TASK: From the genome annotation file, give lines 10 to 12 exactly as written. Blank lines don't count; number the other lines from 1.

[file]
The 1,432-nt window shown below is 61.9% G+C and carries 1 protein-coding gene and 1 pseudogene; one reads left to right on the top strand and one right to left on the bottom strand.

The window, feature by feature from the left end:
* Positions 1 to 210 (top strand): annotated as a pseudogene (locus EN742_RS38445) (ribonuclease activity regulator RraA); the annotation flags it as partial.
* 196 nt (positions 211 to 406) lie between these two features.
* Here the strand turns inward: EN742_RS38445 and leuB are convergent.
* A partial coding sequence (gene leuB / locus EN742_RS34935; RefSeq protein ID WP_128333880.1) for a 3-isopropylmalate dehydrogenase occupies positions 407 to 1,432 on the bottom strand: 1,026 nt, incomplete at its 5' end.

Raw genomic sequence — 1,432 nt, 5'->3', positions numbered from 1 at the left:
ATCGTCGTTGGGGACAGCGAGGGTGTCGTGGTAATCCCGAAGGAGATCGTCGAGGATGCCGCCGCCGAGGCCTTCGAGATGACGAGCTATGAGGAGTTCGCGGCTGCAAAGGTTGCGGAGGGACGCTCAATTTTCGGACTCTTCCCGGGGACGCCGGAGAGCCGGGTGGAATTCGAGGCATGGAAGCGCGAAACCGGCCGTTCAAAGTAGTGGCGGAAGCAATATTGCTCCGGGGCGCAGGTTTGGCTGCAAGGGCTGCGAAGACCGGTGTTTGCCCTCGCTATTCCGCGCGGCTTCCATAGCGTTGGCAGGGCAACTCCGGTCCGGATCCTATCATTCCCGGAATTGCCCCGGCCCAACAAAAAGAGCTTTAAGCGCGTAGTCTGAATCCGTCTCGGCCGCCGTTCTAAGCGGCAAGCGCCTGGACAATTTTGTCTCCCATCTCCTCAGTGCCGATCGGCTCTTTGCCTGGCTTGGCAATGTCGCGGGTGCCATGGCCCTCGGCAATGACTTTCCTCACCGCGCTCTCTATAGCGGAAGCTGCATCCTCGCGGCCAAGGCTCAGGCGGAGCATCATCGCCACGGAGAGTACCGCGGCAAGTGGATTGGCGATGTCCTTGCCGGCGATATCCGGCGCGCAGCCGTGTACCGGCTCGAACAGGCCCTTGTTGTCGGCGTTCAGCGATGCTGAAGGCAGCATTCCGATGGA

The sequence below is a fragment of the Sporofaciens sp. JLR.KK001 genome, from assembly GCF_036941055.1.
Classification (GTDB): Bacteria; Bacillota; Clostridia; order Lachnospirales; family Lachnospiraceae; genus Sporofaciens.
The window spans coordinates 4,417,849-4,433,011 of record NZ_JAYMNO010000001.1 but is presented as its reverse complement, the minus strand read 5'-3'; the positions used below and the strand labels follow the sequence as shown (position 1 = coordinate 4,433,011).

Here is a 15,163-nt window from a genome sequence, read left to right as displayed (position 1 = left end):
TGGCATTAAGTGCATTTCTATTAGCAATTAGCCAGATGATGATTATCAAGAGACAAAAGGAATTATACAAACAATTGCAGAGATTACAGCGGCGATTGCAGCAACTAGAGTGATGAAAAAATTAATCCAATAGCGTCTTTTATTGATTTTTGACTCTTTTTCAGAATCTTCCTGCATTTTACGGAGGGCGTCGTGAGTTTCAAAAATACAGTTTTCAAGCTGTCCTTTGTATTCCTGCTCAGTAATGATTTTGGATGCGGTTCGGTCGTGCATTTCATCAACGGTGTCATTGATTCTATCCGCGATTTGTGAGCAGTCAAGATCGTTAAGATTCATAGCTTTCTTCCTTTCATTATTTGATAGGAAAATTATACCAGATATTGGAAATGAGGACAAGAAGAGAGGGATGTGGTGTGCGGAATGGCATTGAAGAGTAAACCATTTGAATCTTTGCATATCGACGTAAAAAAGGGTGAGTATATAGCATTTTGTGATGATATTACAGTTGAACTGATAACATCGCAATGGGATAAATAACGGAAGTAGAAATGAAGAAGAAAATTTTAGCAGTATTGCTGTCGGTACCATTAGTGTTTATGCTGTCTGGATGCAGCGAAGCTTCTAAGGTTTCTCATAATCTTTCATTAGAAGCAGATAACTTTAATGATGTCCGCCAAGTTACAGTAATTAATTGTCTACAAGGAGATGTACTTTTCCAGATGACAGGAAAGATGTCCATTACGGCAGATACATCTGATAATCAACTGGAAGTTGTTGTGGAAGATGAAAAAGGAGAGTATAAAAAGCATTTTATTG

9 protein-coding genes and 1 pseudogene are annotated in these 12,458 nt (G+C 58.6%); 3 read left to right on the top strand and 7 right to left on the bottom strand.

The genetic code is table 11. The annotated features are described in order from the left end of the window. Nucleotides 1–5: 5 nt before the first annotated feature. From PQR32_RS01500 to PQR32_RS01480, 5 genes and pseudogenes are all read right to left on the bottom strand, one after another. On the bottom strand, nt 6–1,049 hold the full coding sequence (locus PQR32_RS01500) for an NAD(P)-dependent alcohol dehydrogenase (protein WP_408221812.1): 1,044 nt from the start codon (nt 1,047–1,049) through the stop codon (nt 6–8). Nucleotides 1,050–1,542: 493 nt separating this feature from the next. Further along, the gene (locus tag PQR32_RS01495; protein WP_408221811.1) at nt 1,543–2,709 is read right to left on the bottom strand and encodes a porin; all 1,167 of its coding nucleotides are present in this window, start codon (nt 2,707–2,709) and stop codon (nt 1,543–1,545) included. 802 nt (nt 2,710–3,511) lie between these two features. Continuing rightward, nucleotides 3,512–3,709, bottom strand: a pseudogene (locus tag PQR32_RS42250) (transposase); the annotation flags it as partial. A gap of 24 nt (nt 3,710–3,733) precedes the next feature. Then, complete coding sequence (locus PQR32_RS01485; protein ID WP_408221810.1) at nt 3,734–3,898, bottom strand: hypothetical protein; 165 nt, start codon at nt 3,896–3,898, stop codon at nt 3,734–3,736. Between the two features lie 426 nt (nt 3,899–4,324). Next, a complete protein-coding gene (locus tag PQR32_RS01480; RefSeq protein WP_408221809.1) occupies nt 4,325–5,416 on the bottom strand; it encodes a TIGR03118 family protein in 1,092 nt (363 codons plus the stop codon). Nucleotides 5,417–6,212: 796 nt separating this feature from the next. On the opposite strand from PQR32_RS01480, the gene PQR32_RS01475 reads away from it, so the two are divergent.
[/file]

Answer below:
Classification (GTDB): Bacteria; Bacillota; Clostridia; order Lachnospirales; family Lachnospiraceae; genus Sporofaciens.
The window spans coordinates 4,417,849-4,433,011 of record NZ_JAYMNO010000001.1 but is presented as its reverse complement, the minus strand read 5'-3'; the positions used below and the strand labels follow the sequence as shown (position 1 = coordinate 4,433,011).

Here is a 15,163-nt window from a genome sequence, read left to right as displayed (position 1 = left end):